Andree Clark Bird Refuge
Andree Clark Bird Refuge, a 42-acre (170,000 m2) saltwater marsh is one of the largest wildlife refuges in Santa Barbara County, California, United States.[dead link] The site also has a 29-acre (120,000 m2) freshwater/brackish lake, which drains into East Beach.
The refuge is bounded by the Santa Barbara Zoo, Highway 101, and East Cabrillo Boulevard. Some of the bird species commonly spotted in the park include Ruddy Ducks, American Coots, Mallards, California Gulls, Western Gulls, Red-winged Blackbirds, and Black-crowned Night Herons. The refuge has both resident and migratory populations.
Originally, water from Sycamore Creek drained into the lake. However, in the 1880s the construction of a railroad through the area blocked off the inflow of water. In the 1870s and early 1880s, Bradley's Race Track surrounded the lake.
In 1928, Huguette M. Clark, owner of Bellosguardo, the Clark Estate across from the salt pond, agreed to donate $50,000 to excavate the pond and create an artificial freshwater lake. Clark stipulated that the facility would be named Andree Clark Bird Refuge after her late sister.[dead link] The sisters were daughters of "Copper King" William A. Clark. Huguette Clark donated more money in 1930 to complete the work modeled after Ralph Stevens' plans.[clarification needed]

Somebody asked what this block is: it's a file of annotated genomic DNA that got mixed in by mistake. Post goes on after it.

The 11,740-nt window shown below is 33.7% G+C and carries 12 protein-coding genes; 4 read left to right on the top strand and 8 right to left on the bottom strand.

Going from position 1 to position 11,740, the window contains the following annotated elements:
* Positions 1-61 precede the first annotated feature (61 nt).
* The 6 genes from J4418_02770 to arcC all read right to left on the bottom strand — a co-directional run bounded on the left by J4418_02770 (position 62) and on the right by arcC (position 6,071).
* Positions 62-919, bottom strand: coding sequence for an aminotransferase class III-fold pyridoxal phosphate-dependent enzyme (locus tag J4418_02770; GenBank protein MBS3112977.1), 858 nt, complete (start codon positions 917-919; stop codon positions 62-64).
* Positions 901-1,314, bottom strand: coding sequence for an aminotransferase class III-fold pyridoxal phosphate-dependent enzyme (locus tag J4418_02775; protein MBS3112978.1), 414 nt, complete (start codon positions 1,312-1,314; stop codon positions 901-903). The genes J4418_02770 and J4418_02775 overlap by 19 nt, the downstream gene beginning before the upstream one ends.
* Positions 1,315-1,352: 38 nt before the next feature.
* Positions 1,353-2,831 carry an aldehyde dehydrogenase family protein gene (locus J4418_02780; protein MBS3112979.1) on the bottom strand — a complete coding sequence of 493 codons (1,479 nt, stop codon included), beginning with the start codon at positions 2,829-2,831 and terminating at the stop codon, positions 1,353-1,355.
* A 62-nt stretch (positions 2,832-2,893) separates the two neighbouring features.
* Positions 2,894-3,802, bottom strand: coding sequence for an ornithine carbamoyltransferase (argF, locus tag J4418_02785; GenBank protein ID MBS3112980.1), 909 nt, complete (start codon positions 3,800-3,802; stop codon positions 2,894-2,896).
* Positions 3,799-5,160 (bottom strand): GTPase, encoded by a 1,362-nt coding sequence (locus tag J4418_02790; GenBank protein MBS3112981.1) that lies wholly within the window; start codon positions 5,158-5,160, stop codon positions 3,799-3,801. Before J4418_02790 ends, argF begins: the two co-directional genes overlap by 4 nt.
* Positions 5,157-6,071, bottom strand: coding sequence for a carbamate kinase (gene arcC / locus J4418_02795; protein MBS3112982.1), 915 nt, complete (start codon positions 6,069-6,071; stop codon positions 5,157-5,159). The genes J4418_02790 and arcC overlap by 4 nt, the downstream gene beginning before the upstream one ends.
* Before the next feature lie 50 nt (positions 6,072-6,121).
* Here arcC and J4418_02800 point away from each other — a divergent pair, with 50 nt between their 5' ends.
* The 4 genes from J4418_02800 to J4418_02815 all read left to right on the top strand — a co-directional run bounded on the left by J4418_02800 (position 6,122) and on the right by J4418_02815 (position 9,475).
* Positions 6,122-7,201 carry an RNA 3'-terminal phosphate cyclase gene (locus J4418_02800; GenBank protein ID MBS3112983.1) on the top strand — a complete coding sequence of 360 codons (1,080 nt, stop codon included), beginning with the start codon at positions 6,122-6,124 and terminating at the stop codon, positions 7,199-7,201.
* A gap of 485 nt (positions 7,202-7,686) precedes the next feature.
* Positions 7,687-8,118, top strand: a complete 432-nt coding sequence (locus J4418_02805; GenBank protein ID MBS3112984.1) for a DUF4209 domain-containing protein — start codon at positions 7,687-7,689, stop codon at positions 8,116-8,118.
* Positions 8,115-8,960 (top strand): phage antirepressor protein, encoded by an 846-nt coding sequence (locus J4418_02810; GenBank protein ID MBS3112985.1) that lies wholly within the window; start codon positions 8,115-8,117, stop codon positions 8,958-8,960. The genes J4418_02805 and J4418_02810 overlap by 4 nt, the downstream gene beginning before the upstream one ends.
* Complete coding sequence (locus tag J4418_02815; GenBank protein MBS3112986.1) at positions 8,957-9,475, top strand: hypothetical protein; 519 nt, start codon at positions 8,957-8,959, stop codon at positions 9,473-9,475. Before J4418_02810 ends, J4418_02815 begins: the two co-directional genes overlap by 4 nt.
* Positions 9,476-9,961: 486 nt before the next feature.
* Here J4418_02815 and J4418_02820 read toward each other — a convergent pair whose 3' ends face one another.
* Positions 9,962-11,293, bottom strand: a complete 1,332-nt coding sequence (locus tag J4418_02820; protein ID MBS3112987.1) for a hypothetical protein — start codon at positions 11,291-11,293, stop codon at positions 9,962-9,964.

- Andree Clark Bird Refuge, Santa Barbara www.planetware.com
- "Expedition 1". Santa Barbara Museum of Natural History. Retrieved September 13, 2011.
- Days, M.L. (1977). Histories of individual parks Santa Barbara California. Santa Barbara, CA: City Planning Committee.
- Conceptual Design Guidance Report for The East Cabrillo Boulevard Sidewalk Replacement Project
- Pioneer Profiles and Biographies. "Ralph Stevens (1882 - 1958)" The Cultural Landscape Foundation, Washington, D.C. USA
- The East Cabrillo Boulevard location is within a State Historic District and the Historic Landmarks Commission (HLC) and the City are bound by conditions and restrictions of a “Preservation Covenant” that was agreed to in 1995 when the State relinquished a portion of State Highway 225 (Cabrillo Blvd) to the City. Council Agenda Report "Appeal Of Historic Landmarks Commission Approval For The East Cabrillo Boulevard Sidewalk Improvement Project" 11 December 2007
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